Many people have talked a lot about the importance of education. There is a lot of ambiguity in this list. Education is ‘an adornment in affluence, and a refuge in hardship’, according to Aristotle, the Greek philosopher. There have been numerous attempts to explain this description, but none of them have been able to satisfy my curiosity to the point where I am completely satisfied. Alternatively, Joseph Addison, an English essayist, argues that education is a waste of time: Education is to a human soul what sculpture is to a block of marble. This, too, has a plethora of reasons and justifications. Do we know what education is if we believe this? Is it clear why education is necessary? The idea of a soul is still rather nebulous, thus that’s not the case. Is it possible for us to begin to comprehend what everyone says is crucial in today’s world? Basically, education is a process of educating our minds so that we may use them in an area of our choice, which is why we have numerous divisions of education, such as music, science and technology, art, and even teacher education!
It’s possible to compare education to the act of picking and eating fruit. An analogy can be drawn between picking out a particular fruit from the tree and selecting an area of study. That bite gives us our first experience with the topic. When we are ready to go on to the next part, we swallow what we have assimilated so far so that it can be used for further application as we chew on the bitten section and begin to understand its many characteristics – the tastes, textures, intricacy and complexity of it. It is the teacher who serves as both the tree and the voice that tells us which fruit to pluck from the tree of previous philosophers’ teachings.
We learn about things that have always been, are still, and always will be all around us, just waiting to be noticed and acknowledged as part of our lifelong education (no, it’s not like school or college, which has an end date). In education, both literally and metaphorically, light plays a key part because visual inputs are the best learned and without light, we would be missing out on a huge world of knowledge. As it turns out, terms like “light of understanding,” “shed light on the topic,” “kept in the dark,” and so on all stemmed from this source of origin.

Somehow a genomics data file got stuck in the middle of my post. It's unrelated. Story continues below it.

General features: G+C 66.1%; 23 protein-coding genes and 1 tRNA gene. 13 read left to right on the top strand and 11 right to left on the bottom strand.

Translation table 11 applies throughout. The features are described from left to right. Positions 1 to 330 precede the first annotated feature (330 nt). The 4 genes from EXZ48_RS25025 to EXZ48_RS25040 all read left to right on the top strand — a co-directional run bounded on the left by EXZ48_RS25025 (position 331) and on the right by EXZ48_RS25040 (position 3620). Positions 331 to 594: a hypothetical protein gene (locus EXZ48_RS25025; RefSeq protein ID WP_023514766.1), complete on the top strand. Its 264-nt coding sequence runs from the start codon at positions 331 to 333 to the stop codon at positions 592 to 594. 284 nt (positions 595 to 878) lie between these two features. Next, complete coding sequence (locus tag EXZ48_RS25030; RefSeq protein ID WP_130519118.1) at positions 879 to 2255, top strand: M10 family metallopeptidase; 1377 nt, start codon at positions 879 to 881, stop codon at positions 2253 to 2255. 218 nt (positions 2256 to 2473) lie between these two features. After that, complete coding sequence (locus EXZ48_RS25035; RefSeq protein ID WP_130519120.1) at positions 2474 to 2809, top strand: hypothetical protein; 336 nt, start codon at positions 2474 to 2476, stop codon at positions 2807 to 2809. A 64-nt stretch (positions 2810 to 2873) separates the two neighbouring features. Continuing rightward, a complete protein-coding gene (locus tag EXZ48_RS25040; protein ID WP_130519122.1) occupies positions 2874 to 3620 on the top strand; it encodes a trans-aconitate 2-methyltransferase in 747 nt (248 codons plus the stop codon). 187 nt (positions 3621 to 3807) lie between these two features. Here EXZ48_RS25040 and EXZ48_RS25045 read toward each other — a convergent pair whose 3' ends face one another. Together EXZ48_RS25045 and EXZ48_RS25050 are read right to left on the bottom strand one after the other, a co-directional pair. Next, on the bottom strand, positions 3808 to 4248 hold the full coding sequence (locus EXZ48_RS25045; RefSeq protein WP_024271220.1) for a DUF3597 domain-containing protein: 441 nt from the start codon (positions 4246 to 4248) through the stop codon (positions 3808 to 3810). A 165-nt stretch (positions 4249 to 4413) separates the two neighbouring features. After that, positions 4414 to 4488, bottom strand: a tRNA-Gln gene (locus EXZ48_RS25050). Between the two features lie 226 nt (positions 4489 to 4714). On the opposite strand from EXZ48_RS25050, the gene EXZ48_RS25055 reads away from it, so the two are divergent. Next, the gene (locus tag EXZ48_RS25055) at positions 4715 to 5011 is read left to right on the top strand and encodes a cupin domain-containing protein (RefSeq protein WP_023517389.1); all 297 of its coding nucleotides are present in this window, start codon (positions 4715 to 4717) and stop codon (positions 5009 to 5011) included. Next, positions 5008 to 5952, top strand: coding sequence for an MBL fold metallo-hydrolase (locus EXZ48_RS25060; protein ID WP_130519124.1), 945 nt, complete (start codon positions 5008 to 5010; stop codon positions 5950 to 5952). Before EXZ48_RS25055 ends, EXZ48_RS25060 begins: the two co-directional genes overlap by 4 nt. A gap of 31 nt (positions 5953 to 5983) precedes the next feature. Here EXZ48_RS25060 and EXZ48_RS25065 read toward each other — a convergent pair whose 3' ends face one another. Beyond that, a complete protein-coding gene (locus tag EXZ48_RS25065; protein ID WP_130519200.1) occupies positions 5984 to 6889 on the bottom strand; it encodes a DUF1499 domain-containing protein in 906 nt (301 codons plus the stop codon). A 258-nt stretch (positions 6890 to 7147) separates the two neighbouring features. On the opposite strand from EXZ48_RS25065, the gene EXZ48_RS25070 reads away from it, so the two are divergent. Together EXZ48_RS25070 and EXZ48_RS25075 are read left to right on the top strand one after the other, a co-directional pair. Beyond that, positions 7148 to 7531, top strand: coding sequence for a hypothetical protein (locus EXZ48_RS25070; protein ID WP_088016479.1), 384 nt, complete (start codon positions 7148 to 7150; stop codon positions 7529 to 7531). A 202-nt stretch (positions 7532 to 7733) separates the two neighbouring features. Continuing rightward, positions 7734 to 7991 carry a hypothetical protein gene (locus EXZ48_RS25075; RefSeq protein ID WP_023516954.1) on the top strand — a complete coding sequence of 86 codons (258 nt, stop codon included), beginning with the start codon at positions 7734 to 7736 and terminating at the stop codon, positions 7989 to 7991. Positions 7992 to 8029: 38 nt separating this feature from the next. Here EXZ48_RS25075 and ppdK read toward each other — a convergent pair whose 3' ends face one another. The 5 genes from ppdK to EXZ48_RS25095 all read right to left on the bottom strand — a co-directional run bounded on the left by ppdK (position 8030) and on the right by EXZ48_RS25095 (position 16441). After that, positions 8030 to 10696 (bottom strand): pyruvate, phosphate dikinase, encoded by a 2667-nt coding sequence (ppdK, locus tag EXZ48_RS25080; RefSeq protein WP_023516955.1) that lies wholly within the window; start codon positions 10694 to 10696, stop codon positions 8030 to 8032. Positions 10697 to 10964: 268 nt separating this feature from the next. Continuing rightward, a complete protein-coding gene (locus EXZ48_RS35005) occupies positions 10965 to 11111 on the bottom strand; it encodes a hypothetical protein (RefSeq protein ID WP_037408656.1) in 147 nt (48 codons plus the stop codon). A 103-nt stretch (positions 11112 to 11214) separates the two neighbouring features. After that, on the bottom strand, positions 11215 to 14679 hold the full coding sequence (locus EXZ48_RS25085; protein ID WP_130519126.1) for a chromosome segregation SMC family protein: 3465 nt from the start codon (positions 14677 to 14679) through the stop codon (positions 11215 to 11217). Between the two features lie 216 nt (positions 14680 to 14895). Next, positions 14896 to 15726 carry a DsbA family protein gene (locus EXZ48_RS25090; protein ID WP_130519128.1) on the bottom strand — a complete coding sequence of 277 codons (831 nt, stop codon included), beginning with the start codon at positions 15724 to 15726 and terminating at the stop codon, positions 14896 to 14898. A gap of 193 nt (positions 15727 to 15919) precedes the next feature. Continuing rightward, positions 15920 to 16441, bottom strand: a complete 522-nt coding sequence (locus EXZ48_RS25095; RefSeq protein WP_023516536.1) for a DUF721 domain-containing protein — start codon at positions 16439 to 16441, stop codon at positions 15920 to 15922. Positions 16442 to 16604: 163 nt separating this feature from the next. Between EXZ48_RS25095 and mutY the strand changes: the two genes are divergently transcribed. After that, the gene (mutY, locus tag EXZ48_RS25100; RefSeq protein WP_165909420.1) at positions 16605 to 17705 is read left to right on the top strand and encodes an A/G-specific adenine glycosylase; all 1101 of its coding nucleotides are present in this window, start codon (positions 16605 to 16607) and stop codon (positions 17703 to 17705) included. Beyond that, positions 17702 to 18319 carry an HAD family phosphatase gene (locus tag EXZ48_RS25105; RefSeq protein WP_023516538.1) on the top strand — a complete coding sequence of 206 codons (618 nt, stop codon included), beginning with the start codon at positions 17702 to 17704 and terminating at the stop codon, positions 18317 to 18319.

Perhaps the question on your mind is, “How can we reduce the endless field of knowledge to select what we will need or desire to learn?” In this section, the focus shifts to “training the mind.” When it comes to cognitive faculties like consciousness, reasoning, perception and judgement, psychology says the mind is the hub. When we gather information, it’s like having a kitchen where we may season and cook it into a whole understanding. Minds have an infinite number of potential uses (which is why it can be so difficult for us young people to choose a “specialisation” in higher education) and as such, they require training to help them make better choices, just as a good chef must know when and how to use certain ingredients in a dish. This world does not permit us to test the limits of our skills without being shunned or driven to poverty. As a result, specialisation is required. Because of this, education is necessary.
Obtaining an education is another glaring need. A real-world comparison is sometimes difficult to convey, but metaphors and analogies make it easier to explain. A school, college, or university could be an option. In addition, there are various ways to receive a formal education. Homeschooling and distance learning are examples of this It’s a place where we may learn from each other as well as from each other. In the Indian context, this is a highly regulated form of schooling. Finding a school that allows us to customise our education based on our preferences and interests is difficult. Even if the chance is right in front of us, we often choose not to take advantage of it. The desires, whims, and expectations of our parents and elders, as well as current society trends, all exert influence on our decisions. As a result, students often find themselves unable to deal with the conflicting information and succumb to the added stress. To reach one’s greatest potential, one needs an educational system that allows pupils to follow their own interests and aspirations without being swayed by fads. John Keats, the famous English poet, is a good illustration of how this approach might be helpful. With the goal of becoming a doctor, Keats gave up his pharmacy licence and embarked on a new route that no one else has been able to follow.